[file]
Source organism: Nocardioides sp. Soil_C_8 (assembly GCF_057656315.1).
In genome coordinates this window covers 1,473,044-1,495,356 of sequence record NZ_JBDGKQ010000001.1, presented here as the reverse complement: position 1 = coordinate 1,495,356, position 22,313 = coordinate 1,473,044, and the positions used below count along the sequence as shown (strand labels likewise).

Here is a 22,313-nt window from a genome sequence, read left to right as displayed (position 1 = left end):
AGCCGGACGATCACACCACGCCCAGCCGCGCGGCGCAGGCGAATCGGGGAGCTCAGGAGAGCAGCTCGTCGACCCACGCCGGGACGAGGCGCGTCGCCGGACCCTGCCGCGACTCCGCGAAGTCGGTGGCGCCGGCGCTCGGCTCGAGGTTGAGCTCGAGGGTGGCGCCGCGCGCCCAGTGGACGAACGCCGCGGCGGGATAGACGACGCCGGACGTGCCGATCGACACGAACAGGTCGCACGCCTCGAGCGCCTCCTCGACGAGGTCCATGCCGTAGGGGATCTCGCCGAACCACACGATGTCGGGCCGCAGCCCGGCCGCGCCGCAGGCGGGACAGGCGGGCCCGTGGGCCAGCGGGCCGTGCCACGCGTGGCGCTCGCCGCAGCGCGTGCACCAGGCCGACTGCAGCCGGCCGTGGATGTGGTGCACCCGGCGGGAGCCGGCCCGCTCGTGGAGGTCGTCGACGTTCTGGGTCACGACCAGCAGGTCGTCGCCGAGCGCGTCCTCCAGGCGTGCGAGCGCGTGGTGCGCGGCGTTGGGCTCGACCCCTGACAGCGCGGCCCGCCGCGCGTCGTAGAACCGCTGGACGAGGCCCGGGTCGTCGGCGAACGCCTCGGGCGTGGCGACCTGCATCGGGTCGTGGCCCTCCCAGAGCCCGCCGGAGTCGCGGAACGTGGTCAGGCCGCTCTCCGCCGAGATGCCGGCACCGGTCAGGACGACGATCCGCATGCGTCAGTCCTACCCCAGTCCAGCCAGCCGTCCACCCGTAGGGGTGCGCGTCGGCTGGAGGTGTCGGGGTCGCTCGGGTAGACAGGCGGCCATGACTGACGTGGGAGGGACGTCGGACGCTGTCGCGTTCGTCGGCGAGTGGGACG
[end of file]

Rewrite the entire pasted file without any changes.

Source organism: Nocardioides sp. Soil_C_8 (assembly GCF_057656315.1).
In genome coordinates this window covers 1,473,044-1,495,356 of sequence record NZ_JBDGKQ010000001.1, presented here as the reverse complement: position 1 = coordinate 1,495,356, position 22,313 = coordinate 1,473,044, and the positions used below count along the sequence as shown (strand labels likewise).

Here is a 22,313-nt window from a genome sequence, read left to right as displayed (position 1 = left end):
AGCCGGACGATCACACCACGCCCAGCCGCGCGGCGCAGGCGAATCGGGGAGCTCAGGAGAGCAGCTCGTCGACCCACGCCGGGACGAGGCGCGTCGCCGGACCCTGCCGCGACTCCGCGAAGTCGGTGGCGCCGGCGCTCGGCTCGAGGTTGAGCTCGAGGGTGGCGCCGCGCGCCCAGTGGACGAACGCCGCGGCGGGATAGACGACGCCGGACGTGCCGATCGACACGAACAGGTCGCACGCCTCGAGCGCCTCCTCGACGAGGTCCATGCCGTAGGGGATCTCGCCGAACCACACGATGTCGGGCCGCAGCCCGGCCGCGCCGCAGGCGGGACAGGCGGGCCCGTGGGCCAGCGGGCCGTGCCACGCGTGGCGCTCGCCGCAGCGCGTGCACCAGGCCGACTGCAGCCGGCCGTGGATGTGGTGCACCCGGCGGGAGCCGGCCCGCTCGTGGAGGTCGTCGACGTTCTGGGTCACGACCAGCAGGTCGTCGCCGAGCGCGTCCTCCAGGCGTGCGAGCGCGTGGTGCGCGGCGTTGGGCTCGACCCCTGACAGCGCGGCCCGCCGCGCGTCGTAGAACCGCTGGACGAGGCCCGGGTCGTCGGCGAACGCCTCGGGCGTGGCGACCTGCATCGGGTCGTGGCCCTCCCAGAGCCCGCCGGAGTCGCGGAACGTGGTCAGGCCGCTCTCCGCCGAGATGCCGGCACCGGTCAGGACGACGATCCGCATGCGTCAGTCCTACCCCAGTCCAGCCAGCCGTCCACCCGTAGGGGTGCGCGTCGGCTGGAGGTGTCGGGGTCGCTCGGGTAGACAGGCGGCCATGACTGACGTGGGAGGGACGTCGGACGCTGTCGCGTTCGTCGGCGAGTGGGACG